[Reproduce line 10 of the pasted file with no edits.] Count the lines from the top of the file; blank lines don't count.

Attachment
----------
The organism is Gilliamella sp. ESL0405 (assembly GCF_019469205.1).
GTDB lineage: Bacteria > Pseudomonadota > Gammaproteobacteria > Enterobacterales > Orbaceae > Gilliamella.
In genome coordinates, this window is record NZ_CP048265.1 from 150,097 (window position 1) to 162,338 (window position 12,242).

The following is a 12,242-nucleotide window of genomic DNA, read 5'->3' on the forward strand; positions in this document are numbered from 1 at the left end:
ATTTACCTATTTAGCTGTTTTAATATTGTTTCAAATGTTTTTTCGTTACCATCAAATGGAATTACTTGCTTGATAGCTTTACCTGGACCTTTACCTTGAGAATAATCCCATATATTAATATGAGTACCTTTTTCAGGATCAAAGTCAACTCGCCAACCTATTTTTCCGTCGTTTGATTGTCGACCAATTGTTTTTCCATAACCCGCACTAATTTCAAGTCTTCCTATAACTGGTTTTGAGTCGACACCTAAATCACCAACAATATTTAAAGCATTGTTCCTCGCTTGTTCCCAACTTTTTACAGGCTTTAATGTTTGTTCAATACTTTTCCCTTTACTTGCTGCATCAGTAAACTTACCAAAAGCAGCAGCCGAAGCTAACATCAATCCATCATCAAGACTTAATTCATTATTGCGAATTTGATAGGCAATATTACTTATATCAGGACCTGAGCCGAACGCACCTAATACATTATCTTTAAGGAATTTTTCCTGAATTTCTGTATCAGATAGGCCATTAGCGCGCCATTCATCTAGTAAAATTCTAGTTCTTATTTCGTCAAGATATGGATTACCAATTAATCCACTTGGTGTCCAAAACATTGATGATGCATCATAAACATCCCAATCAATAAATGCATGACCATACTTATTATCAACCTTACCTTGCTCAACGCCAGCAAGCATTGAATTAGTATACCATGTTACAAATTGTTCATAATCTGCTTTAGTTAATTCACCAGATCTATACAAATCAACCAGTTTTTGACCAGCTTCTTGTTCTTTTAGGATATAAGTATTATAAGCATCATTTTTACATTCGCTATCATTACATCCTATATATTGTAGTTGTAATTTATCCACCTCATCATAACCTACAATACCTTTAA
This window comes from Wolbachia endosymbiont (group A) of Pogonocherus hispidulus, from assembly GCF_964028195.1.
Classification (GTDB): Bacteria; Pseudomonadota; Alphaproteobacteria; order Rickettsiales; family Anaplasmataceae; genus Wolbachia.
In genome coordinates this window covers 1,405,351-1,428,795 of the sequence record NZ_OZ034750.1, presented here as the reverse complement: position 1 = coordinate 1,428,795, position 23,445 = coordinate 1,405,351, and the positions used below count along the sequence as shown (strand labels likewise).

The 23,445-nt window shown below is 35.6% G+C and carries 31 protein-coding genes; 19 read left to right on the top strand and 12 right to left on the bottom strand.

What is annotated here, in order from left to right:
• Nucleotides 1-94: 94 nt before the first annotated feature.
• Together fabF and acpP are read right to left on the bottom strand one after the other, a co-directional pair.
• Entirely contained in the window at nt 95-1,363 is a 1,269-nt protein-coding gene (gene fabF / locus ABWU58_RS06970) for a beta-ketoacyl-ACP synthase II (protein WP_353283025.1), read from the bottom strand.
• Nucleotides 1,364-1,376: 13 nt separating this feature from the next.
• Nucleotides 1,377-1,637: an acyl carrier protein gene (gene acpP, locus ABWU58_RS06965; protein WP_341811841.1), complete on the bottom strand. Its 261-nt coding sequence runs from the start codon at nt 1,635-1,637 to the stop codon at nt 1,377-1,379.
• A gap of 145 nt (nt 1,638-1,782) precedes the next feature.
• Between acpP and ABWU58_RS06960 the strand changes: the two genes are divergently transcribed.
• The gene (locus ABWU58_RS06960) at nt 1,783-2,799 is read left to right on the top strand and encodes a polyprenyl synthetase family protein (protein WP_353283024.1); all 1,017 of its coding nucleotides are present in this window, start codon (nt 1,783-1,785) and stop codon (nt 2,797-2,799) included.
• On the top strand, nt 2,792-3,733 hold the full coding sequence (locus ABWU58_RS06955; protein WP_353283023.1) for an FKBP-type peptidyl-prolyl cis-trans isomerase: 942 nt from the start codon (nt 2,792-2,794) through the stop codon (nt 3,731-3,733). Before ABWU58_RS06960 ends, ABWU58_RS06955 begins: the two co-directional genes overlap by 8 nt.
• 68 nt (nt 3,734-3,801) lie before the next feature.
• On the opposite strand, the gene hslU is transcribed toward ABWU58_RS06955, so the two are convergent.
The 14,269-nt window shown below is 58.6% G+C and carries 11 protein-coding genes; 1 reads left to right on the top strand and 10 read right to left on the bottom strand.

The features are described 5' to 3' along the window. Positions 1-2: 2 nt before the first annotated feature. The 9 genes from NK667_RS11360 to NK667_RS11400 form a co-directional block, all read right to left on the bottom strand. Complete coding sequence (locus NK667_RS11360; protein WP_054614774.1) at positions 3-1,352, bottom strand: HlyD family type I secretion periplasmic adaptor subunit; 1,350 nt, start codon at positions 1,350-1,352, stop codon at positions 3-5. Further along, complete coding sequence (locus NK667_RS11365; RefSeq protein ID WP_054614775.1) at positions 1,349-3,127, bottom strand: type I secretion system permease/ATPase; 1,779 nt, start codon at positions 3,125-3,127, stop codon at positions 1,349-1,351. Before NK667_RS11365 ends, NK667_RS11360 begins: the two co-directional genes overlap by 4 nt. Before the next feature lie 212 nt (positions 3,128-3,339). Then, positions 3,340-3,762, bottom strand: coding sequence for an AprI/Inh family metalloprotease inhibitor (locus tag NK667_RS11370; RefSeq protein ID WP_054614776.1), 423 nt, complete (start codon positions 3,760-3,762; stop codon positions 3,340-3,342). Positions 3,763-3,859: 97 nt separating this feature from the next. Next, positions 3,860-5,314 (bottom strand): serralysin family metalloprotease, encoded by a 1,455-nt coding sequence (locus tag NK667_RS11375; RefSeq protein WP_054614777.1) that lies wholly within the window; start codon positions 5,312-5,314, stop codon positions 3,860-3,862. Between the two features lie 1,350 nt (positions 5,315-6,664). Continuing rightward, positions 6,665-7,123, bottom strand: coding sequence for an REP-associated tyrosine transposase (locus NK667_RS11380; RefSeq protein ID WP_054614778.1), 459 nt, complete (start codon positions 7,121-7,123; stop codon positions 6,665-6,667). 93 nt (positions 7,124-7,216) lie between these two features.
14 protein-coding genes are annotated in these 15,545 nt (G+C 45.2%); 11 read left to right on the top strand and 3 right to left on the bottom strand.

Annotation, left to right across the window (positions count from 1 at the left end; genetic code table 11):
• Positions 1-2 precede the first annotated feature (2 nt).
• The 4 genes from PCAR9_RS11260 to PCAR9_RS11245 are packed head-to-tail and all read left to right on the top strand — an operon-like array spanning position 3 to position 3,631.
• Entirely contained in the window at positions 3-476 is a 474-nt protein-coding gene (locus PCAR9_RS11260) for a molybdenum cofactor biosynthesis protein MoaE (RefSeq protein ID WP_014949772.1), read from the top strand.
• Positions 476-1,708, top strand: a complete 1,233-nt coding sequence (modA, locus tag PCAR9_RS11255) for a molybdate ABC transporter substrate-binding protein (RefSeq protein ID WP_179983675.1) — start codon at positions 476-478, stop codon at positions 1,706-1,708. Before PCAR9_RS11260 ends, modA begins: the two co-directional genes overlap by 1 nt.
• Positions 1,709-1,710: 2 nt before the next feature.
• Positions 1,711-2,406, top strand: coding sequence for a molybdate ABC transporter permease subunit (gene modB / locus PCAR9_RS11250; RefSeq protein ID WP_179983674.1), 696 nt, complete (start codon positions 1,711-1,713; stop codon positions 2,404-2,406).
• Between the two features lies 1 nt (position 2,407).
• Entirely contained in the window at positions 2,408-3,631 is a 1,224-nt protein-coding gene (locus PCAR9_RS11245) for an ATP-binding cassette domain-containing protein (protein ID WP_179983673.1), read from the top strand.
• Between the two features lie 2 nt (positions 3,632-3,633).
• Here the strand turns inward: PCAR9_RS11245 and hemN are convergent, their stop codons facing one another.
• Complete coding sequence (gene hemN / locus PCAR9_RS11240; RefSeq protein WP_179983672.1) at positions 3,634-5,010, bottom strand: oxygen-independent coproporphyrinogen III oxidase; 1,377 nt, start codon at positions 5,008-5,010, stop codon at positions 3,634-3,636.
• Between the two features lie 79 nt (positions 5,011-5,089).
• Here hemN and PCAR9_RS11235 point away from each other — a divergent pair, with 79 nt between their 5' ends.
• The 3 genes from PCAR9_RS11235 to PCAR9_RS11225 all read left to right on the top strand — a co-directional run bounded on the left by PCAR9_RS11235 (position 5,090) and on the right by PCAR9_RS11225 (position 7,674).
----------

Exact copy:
What is annotated here, in order from left to right: